• #13

    If you want to know more about it, you should get Dvoretsky's Endgame Manual. It's a great book on endings.

  • #14

    I think the corresponding squares in your diagram are: e4 e7, f5 f7, g5 g7, h5 f7, f4 f6, g4 g6, h4 f6, d4 d7, d3 d8, h6 f6, h7 f7, etc.

    Note that although Black uses the f7-square as a corresponding square to f5, h7, and h5, White cannot exploit that because he cannot get to one of those  squares from another of those squares in 1 move.\


    Was that helpful?

  • #15

    Would the following be reasonable?
    1) It's quite natural that the ultimate upshot be staged on the queenside, since there the white king can cooperate with his extra pawn on c4 and, besides, the black king has less space to maneuvering.
    2) The black king is commited to fight against his outflanking on the kingside, otherwise his pawn will be eventually lost.
    3) In the course of such fight on the kingside, as can be learnt from berder's post of the solution, at the sixth move, when the white king is on f4, the black king must go to g6 to prevent the intrusion of the white king.
    4) Now, if we come back to the starting position, and count the moves from f1 (where the white king is), needed to reach b4, we find 4. Also from that same starting position, the black king needs equally four moves to reach b6 (starting from e7) and, which is still better, grabbing the opposition.
    5) From the situation created after the sixth moves, if we count the needed moves for the white king to reach b4, they will be still four moves but, now, to the black king come to b6 will be needed 5 moves. So, the diversion maneuvers of threatening outflank the black king on the kingside have gained, to white, one tempo. Now, when the white king reaches b4,  the black king will be just arriving at c7. Then, moving to a5, the white king grabs the diagonal opposition and the remaing is straight forward.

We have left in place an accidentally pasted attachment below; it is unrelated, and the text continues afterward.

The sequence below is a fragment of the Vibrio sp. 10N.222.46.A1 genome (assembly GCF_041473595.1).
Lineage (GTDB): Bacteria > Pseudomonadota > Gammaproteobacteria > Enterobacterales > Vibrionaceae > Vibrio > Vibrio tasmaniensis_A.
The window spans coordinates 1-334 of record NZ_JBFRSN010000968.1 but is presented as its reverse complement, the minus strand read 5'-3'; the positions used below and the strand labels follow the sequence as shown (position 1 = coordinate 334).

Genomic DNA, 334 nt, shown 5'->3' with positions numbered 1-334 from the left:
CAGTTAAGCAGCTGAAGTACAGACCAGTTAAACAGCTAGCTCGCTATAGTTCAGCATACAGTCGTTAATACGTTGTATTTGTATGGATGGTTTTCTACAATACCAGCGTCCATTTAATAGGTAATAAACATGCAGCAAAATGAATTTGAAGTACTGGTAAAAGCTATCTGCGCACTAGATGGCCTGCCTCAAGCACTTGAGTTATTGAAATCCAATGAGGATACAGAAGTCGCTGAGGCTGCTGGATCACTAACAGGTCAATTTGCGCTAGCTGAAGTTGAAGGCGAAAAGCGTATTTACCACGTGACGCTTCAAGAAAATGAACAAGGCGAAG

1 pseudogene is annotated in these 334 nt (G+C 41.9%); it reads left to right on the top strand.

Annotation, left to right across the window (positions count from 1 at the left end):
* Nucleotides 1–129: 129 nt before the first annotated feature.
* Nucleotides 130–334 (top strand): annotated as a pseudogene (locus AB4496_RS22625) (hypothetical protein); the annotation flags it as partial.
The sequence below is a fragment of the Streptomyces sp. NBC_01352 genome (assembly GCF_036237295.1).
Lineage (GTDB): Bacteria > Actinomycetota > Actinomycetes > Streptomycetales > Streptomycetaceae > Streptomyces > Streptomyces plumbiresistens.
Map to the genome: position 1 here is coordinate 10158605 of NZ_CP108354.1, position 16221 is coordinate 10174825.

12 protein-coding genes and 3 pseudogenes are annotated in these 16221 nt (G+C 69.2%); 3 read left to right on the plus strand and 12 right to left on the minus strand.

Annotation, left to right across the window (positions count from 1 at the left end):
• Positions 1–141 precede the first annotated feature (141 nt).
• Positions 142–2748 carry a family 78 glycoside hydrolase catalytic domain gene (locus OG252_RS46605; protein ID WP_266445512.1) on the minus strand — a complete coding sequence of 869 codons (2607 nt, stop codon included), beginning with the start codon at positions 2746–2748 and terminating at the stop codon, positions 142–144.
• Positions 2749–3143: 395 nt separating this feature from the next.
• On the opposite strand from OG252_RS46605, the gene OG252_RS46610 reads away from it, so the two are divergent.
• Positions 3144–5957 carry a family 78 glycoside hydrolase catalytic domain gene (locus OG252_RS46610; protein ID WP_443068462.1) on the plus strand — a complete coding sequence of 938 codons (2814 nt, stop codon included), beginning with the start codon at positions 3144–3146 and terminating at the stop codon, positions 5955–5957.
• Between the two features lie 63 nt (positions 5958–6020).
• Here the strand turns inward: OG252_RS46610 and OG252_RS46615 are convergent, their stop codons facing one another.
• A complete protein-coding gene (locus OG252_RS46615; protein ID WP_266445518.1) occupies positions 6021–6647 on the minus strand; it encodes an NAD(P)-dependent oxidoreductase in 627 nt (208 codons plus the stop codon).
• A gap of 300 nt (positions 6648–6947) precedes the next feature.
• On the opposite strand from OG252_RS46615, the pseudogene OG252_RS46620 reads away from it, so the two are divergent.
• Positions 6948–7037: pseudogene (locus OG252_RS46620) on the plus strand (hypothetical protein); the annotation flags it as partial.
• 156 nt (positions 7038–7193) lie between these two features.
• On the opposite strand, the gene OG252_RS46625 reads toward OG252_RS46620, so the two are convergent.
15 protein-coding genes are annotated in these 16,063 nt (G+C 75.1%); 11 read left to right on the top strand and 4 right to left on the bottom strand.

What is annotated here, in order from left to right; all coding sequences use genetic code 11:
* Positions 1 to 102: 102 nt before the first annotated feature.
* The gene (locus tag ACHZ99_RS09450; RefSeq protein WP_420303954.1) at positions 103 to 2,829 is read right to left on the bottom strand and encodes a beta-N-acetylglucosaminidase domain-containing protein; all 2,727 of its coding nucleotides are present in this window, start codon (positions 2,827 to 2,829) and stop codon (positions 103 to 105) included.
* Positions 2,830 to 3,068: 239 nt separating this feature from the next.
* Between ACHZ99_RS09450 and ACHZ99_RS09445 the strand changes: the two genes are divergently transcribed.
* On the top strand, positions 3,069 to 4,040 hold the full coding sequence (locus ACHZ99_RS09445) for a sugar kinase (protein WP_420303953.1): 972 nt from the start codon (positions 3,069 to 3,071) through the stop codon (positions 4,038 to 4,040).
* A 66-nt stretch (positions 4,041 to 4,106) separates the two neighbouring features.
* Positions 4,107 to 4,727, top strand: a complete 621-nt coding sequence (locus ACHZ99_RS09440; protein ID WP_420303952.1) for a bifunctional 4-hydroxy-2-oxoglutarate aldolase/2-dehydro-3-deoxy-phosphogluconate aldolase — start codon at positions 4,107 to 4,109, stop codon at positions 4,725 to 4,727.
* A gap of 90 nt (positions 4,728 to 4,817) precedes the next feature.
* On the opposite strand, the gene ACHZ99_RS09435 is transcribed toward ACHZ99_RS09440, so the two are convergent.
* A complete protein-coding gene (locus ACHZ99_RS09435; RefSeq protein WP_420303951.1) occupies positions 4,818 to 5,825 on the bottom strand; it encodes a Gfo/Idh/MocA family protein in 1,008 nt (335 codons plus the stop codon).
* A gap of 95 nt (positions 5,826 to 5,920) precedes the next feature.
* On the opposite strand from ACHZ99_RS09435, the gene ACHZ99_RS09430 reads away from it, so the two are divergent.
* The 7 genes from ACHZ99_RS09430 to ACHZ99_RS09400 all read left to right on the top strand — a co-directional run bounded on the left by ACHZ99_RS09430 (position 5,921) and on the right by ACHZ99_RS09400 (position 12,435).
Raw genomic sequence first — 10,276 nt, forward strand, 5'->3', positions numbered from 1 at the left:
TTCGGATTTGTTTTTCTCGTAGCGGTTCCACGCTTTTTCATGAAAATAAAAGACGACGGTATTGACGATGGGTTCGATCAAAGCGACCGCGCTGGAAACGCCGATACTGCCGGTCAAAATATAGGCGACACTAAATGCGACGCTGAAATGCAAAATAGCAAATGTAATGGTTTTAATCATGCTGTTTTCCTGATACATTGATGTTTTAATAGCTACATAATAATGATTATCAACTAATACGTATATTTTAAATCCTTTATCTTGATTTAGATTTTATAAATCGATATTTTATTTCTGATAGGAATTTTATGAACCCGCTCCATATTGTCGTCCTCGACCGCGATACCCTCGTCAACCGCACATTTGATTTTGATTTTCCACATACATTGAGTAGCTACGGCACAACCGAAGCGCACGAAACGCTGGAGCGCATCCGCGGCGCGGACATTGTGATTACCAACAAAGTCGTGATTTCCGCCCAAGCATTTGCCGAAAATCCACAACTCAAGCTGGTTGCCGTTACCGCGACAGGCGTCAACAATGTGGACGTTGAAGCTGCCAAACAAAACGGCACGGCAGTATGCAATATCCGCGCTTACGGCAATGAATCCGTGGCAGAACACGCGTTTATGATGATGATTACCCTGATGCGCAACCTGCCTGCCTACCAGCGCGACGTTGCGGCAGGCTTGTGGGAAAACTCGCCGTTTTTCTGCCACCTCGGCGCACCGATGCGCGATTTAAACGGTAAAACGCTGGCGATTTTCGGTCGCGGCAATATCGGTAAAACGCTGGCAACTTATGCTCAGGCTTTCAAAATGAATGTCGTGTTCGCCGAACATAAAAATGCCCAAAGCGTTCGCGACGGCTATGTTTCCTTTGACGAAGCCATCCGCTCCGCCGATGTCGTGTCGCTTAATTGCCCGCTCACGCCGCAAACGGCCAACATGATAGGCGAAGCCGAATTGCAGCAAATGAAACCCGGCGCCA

6) Finally, it seemed, at least to me, a nice problem but, if one is forced to make use of the theory of the corresponding squares, it may easily escape to our reach, which turns out to be simply one more loss to us, simple mortals.

  • #16
  • #17

    Actually Berder, I'm pretty sure after 2.Kg3 Black wins, because he controls the key squares in front of the d-pawn.

  • #18

    What I mean is that, in the particular example, we could still face things not as a question of correspondence of squares, but as the usage of means to push away the opponent's king from the squares of invasion. It wouldn't be a question of being in the wrong place at the wrong moment, but of being pushed too far away to come back just in time.

  • #19

    Dvoretesky's Endgame Manual on this postition:

    "Taking the distant opposition with Ke1? leads only to a draw. The opposition on the e-file is meaningless, Ke1 Ke8!... etc.

    And if the White king leaves the e-file, his opponent will take the opposition forever, Kf2 Kf8!, etc.

    In such situations there is usually a major line, where it is important to capture to opposition. And when the opposing king retreats from it, you must outflank it, etc." Here, thats the f-file.

    So, Dvoretsky goes on to explain that Kg2 wins because White will eventually capture the opposition, e.g. Ke8 Kg4! Ke7 Kg5!

  • #20

    I agree with JamesColeman. It seems the corresponding squares can only be determined after calculating, at least in any position with at least a moderate amount of complexity. So if you have already gone through the calculations, trying to remember the corresponding squares would only serve as a distraction. At least OTB.

    My guess is that the theory was developed as a useful tool to help analyze  adjourned games (in the days before computers and tablebases), as well as study problems. If a player or his second kept coming back to a particular pawn endgame in his analysis, it would be simpler to just record and then refer to the corresponding squares rather than a fifteen move variation and all its subvariations.